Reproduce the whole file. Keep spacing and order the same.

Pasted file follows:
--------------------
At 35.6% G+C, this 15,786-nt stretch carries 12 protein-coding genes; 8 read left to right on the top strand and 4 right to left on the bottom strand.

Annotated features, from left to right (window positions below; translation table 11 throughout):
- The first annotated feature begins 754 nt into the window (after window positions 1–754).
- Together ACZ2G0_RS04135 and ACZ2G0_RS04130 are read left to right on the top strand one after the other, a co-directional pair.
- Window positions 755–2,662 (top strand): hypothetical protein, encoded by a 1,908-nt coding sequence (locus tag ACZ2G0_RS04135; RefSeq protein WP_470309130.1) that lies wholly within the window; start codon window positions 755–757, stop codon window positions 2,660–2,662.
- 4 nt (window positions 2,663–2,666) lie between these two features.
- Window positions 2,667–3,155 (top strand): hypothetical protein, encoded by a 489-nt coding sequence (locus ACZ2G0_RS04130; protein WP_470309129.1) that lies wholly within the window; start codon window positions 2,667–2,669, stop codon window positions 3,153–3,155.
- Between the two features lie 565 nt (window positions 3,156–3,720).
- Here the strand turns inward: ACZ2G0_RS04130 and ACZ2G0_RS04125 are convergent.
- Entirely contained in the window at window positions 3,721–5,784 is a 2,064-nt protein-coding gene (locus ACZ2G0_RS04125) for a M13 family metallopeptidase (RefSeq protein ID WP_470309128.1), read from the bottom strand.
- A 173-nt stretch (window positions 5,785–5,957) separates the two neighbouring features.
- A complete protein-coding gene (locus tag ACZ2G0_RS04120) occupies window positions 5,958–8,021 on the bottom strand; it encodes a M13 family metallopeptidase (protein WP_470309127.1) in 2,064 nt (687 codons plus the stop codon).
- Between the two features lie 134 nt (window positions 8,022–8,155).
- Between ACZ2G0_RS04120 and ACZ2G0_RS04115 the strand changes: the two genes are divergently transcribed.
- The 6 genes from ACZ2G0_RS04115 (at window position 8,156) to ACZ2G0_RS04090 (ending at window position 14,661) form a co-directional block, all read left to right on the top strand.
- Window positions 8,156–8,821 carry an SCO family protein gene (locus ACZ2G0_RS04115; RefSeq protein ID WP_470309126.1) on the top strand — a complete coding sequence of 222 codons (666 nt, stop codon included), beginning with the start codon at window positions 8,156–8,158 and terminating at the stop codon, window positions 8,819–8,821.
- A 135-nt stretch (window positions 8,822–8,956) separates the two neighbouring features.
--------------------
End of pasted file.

At 35.6% G+C, this 15,786-nt stretch carries 12 protein-coding genes; 8 read left to right on the top strand and 4 right to left on the bottom strand.

Annotated features, from left to right (window positions below; translation table 11 throughout):
- The first annotated feature begins 754 nt into the window (after window positions 1–754).
- Together ACZ2G0_RS04135 and ACZ2G0_RS04130 are read left to right on the top strand one after the other, a co-directional pair.
- Window positions 755–2,662 (top strand): hypothetical protein, encoded by a 1,908-nt coding sequence (locus tag ACZ2G0_RS04135; RefSeq protein WP_470309130.1) that lies wholly within the window; start codon window positions 755–757, stop codon window positions 2,660–2,662.
- 4 nt (window positions 2,663–2,666) lie between these two features.
- Window positions 2,667–3,155 (top strand): hypothetical protein, encoded by a 489-nt coding sequence (locus ACZ2G0_RS04130; protein WP_470309129.1) that lies wholly within the window; start codon window positions 2,667–2,669, stop codon window positions 3,153–3,155.
- Between the two features lie 565 nt (window positions 3,156–3,720).
- Here the strand turns inward: ACZ2G0_RS04130 and ACZ2G0_RS04125 are convergent.
- Entirely contained in the window at window positions 3,721–5,784 is a 2,064-nt protein-coding gene (locus ACZ2G0_RS04125) for a M13 family metallopeptidase (RefSeq protein ID WP_470309128.1), read from the bottom strand.
- A 173-nt stretch (window positions 5,785–5,957) separates the two neighbouring features.
- A complete protein-coding gene (locus tag ACZ2G0_RS04120) occupies window positions 5,958–8,021 on the bottom strand; it encodes a M13 family metallopeptidase (protein WP_470309127.1) in 2,064 nt (687 codons plus the stop codon).
- Between the two features lie 134 nt (window positions 8,022–8,155).
- Between ACZ2G0_RS04120 and ACZ2G0_RS04115 the strand changes: the two genes are divergently transcribed.
- The 6 genes from ACZ2G0_RS04115 (at window position 8,156) to ACZ2G0_RS04090 (ending at window position 14,661) form a co-directional block, all read left to right on the top strand.
- Window positions 8,156–8,821 carry an SCO family protein gene (locus ACZ2G0_RS04115; RefSeq protein ID WP_470309126.1) on the top strand — a complete coding sequence of 222 codons (666 nt, stop codon included), beginning with the start codon at window positions 8,156–8,158 and terminating at the stop codon, window positions 8,819–8,821.
- A 135-nt stretch (window positions 8,822–8,956) separates the two neighbouring features.